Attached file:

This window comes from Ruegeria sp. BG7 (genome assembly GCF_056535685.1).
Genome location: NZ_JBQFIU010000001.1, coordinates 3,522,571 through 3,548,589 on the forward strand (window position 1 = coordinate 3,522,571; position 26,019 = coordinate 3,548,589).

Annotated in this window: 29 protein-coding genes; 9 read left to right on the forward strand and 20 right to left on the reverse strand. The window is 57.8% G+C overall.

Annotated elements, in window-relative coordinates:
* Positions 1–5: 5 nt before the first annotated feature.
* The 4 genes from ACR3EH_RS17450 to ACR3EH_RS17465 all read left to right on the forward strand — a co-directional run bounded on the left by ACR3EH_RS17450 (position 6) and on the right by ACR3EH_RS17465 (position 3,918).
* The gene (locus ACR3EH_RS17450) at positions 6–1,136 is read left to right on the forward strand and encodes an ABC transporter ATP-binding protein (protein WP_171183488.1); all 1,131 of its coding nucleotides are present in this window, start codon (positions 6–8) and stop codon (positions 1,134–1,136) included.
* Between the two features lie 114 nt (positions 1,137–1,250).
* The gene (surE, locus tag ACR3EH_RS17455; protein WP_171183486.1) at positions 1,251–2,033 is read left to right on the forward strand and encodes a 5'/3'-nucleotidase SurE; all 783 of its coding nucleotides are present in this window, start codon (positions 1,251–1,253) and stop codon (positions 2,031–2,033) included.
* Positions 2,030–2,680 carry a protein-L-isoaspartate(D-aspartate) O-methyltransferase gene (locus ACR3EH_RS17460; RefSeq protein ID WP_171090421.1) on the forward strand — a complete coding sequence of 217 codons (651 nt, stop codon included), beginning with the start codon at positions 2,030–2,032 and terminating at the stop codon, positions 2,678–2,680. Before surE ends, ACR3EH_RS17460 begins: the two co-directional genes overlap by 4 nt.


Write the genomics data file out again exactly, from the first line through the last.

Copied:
This window comes from Ruegeria sp. BG7 (genome assembly GCF_056535685.1).
Genome location: NZ_JBQFIU010000001.1, coordinates 3,522,571 through 3,548,589 on the forward strand (window position 1 = coordinate 3,522,571; position 26,019 = coordinate 3,548,589).

Annotated in this window: 29 protein-coding genes; 9 read left to right on the forward strand and 20 right to left on the reverse strand. The window is 57.8% G+C overall.

Annotated elements, in window-relative coordinates:
* Positions 1–5: 5 nt before the first annotated feature.
* The 4 genes from ACR3EH_RS17450 to ACR3EH_RS17465 all read left to right on the forward strand — a co-directional run bounded on the left by ACR3EH_RS17450 (position 6) and on the right by ACR3EH_RS17465 (position 3,918).
* The gene (locus ACR3EH_RS17450) at positions 6–1,136 is read left to right on the forward strand and encodes an ABC transporter ATP-binding protein (protein WP_171183488.1); all 1,131 of its coding nucleotides are present in this window, start codon (positions 6–8) and stop codon (positions 1,134–1,136) included.
* Between the two features lie 114 nt (positions 1,137–1,250).
* The gene (surE, locus tag ACR3EH_RS17455; protein WP_171183486.1) at positions 1,251–2,033 is read left to right on the forward strand and encodes a 5'/3'-nucleotidase SurE; all 783 of its coding nucleotides are present in this window, start codon (positions 1,251–1,253) and stop codon (positions 2,031–2,033) included.
* Positions 2,030–2,680 carry a protein-L-isoaspartate(D-aspartate) O-methyltransferase gene (locus ACR3EH_RS17460; RefSeq protein ID WP_171090421.1) on the forward strand — a complete coding sequence of 217 codons (651 nt, stop codon included), beginning with the start codon at positions 2,030–2,032 and terminating at the stop codon, positions 2,678–2,680. Before surE ends, ACR3EH_RS17460 begins: the two co-directional genes overlap by 4 nt.